At the far corner is the changing room block, with the clubhouse beside it, behind the goal. There is space for cars to park at this end, but not for very many. The groundsman's shed lives in the next corner. Outside the shed is a wheelbarrow with grass growing in it. On the grass is an orange hard hat. Behind the shed is a disused entrance cubicle.

All along the final side is a road, presumably so vans can access the clubhouse and deliver delicious and satisfying barrels of beer, which means that the second piece of cover in the ground needs to be tall, like a barn with one side sawn off and the doors taken out at each end. Along this side is netting strung up on poles to prevent balls flying out of the ground and in to the River Brit (next stop, West Bay and then the English Channel).

Penalty for Alresford Town.
For Alresford Town, they started their Wessex League season last Monday evening in the rain at Team Solent. They were 2-0 up after 27 minutes when two opposition players collided, one fell awkwardly and broke his leg. Lying in the rain for half an hour, Myles Burrows was covered in tin foil like a roast chicken whilst waiting for an ambulance. With a 10pm floodlight embargo, by the time the poor lad had been stretchered off the pitch, there was no time to finish the game, which was abandoned, so Alresford had less than half an hour of competitive football in their legs going in to the FA Cup's initial round on Saturday...which was half an hour more than Bridport, who play in the yet-to-start Western League.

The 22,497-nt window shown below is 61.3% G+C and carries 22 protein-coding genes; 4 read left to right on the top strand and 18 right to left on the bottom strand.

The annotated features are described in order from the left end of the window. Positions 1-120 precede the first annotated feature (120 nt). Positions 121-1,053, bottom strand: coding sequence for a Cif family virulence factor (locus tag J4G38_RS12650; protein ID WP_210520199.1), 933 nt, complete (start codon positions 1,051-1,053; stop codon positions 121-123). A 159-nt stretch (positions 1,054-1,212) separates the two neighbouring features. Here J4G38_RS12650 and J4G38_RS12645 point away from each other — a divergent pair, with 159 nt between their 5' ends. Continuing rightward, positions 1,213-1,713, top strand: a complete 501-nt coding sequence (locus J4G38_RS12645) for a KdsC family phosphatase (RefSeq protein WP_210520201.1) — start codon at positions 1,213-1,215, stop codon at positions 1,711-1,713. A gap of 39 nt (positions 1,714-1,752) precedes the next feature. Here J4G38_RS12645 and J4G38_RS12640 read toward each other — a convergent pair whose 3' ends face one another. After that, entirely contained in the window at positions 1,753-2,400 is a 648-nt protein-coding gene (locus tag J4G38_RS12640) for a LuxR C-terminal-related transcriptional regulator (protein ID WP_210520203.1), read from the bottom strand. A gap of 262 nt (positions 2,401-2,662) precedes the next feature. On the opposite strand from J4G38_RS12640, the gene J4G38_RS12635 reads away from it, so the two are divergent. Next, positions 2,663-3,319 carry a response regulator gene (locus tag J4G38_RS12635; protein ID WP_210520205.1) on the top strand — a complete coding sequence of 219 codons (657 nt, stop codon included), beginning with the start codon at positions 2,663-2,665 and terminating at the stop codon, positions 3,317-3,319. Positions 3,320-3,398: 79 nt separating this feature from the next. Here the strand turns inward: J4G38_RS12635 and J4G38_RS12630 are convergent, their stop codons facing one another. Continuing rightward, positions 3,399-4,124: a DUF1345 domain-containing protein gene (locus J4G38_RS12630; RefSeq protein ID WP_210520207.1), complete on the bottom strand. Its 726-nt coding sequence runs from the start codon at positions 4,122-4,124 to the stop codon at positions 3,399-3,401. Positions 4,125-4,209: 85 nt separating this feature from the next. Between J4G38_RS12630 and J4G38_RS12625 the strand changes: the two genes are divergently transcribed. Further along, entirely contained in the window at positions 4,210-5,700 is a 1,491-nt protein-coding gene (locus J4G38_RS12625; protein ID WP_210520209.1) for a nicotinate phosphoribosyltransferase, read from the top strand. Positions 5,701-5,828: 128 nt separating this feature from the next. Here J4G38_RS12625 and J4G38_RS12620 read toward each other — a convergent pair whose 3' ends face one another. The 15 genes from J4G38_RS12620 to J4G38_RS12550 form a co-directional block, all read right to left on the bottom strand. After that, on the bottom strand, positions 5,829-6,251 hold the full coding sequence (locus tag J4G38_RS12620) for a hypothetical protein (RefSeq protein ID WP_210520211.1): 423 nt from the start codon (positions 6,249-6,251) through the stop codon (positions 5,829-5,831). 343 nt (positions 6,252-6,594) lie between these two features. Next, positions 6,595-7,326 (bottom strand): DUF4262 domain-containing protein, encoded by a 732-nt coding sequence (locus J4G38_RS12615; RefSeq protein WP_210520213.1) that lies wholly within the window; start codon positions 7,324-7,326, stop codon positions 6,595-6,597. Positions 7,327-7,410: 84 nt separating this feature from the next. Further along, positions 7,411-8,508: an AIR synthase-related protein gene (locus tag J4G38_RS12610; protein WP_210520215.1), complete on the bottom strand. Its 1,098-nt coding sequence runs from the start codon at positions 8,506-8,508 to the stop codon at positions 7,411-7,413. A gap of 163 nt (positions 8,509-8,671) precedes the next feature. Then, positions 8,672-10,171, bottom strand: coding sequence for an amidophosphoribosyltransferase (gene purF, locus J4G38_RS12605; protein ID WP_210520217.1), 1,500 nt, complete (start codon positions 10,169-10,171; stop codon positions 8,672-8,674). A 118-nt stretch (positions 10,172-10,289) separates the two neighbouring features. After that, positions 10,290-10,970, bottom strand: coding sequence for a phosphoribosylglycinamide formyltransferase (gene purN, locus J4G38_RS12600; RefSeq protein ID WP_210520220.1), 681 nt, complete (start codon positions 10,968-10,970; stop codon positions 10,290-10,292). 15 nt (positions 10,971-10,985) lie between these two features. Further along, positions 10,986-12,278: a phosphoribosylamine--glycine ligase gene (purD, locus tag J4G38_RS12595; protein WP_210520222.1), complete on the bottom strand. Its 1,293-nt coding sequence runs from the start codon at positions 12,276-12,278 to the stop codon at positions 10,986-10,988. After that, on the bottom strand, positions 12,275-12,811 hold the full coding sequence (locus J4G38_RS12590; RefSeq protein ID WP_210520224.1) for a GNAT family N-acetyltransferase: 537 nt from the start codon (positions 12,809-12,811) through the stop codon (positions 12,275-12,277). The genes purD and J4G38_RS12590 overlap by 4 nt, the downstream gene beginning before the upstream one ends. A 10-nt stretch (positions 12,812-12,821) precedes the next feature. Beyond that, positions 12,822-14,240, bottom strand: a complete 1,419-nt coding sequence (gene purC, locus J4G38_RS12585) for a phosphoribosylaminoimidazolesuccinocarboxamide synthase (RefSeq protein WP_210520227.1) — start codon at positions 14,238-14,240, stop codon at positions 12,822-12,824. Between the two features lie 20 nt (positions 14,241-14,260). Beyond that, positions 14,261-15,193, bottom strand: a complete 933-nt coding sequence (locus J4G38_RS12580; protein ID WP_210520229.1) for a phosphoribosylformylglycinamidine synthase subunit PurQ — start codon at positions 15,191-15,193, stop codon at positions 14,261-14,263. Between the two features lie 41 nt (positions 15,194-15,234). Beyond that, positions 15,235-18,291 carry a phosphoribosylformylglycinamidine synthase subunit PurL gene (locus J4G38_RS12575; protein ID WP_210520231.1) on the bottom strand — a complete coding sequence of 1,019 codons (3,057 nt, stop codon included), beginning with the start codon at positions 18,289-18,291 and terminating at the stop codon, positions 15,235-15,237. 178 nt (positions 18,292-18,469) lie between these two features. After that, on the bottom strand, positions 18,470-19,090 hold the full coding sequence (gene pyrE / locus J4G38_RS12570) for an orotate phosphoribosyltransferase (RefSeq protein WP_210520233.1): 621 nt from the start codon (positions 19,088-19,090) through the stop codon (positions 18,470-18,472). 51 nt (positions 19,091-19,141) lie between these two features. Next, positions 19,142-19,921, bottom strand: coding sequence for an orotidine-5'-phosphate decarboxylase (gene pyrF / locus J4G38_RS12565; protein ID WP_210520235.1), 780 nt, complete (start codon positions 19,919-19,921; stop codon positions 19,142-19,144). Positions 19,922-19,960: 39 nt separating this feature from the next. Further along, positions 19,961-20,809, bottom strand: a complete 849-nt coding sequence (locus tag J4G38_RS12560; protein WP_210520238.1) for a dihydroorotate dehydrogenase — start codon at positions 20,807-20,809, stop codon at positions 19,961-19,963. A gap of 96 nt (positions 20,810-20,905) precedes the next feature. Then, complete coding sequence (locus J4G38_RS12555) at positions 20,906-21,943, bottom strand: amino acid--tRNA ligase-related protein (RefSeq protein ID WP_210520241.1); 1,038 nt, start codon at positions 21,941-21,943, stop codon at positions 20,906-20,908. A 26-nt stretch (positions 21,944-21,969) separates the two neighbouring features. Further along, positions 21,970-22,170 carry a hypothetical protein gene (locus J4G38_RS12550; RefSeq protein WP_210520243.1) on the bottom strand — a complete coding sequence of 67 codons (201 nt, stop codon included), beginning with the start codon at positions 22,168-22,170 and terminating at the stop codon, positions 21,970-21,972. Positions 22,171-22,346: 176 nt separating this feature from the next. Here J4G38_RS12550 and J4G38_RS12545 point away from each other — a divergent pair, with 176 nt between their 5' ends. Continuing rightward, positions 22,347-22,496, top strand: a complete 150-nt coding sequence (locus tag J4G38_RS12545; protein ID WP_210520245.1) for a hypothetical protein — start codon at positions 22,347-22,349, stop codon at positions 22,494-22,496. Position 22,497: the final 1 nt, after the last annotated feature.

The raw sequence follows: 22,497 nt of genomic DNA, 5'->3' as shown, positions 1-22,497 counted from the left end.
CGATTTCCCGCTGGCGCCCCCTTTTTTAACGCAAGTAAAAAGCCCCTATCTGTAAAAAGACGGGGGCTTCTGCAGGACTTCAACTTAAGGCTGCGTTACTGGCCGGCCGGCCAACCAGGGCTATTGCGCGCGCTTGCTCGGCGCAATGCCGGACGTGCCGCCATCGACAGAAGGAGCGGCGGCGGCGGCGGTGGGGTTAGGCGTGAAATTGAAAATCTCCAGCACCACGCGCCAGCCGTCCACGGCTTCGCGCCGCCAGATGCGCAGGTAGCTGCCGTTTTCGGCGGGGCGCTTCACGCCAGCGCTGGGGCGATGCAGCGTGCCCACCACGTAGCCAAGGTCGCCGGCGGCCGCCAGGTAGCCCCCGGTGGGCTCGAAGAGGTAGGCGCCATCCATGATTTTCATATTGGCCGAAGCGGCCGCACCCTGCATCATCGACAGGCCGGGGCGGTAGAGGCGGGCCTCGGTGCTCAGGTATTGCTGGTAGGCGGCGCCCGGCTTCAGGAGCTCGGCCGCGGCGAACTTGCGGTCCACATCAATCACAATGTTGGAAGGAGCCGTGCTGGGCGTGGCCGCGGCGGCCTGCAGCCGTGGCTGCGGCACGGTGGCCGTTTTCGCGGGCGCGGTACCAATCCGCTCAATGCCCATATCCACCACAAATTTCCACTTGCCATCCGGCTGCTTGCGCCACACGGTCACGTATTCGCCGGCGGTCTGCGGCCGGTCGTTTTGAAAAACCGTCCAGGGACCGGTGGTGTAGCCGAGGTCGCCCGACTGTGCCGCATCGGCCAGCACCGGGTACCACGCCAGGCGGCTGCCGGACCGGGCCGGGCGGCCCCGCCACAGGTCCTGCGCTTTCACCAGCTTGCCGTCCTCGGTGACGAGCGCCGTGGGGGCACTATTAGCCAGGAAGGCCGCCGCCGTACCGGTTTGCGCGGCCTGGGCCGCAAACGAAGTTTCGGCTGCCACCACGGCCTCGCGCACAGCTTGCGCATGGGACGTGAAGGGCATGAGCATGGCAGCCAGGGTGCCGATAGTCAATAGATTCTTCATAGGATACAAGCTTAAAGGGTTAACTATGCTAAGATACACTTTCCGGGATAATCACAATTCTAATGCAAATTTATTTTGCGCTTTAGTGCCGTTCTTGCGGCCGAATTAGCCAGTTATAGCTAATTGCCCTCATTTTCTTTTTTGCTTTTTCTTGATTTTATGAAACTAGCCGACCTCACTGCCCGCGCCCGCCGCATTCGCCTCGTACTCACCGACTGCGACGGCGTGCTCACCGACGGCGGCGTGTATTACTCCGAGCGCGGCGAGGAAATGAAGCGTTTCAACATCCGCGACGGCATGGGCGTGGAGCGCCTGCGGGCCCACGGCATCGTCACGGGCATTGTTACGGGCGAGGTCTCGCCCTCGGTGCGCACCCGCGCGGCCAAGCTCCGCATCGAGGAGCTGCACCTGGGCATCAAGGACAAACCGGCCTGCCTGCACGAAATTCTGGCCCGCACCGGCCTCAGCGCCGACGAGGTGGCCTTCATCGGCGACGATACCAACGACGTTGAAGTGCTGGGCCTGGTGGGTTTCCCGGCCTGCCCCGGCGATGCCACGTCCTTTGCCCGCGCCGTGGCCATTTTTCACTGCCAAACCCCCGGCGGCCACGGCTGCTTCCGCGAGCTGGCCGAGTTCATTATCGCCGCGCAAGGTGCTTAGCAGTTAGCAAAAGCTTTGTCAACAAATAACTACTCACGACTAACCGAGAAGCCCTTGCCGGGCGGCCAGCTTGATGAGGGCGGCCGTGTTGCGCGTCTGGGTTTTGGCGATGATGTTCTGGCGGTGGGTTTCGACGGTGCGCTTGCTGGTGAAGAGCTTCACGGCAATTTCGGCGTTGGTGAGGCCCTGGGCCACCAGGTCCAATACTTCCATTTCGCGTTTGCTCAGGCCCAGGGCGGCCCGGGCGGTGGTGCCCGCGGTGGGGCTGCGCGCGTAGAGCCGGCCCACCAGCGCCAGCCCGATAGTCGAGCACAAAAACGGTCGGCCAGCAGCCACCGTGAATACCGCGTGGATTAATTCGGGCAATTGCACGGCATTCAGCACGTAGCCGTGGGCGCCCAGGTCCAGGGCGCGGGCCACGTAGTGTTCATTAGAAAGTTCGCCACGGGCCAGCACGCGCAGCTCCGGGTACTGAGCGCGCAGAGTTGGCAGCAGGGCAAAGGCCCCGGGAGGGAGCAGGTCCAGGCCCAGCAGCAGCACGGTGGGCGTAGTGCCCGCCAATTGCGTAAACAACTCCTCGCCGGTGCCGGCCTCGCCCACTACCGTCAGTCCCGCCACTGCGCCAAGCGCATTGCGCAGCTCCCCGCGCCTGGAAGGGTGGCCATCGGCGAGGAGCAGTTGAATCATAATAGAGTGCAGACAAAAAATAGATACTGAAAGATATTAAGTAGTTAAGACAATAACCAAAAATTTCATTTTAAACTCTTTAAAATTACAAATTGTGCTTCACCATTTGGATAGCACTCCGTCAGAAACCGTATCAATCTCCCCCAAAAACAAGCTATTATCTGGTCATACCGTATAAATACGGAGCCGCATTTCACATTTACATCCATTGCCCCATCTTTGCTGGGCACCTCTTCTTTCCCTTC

You wouldn't have known that the home team hadn't played in anger yet, as they hit the bar early on, and then, after a good 15 minutes of pressure, took the lead as Dan Peach received the ball from the left, then shot home low and hard from ten yards.

However, that was that for concerted pressure from the home team, as Alresford came back in to the game, hitting the post three minutes after going behind, then equalising soon afterwards. Tom Sands ran on to a through ball, just beating the onrushing home goalkeeper to the ball just outside of the penalty area. The keeper grabbed Sands, but he stayed strong and chipped the ball in to the empty net. If the forward had gone down, Bridport would almost certainly have been down to ten men and without a goalkeeper for the next 65 minutes.

Alresford must have had at least ten corners during the latter part of the first half, but couldn't force a second goal. As the teams walked off at half-time, a group of purple-clad young girls came on to the pitch to dance along to Gangnam Style whilst waving big white fluffy pom-poms around for our half-time entertainment. They were raising money to go to Jersey to take part in a dancing competition. I gave them a couple of quid towards the £2,000 they needed. Several family members were there, looking on proudly.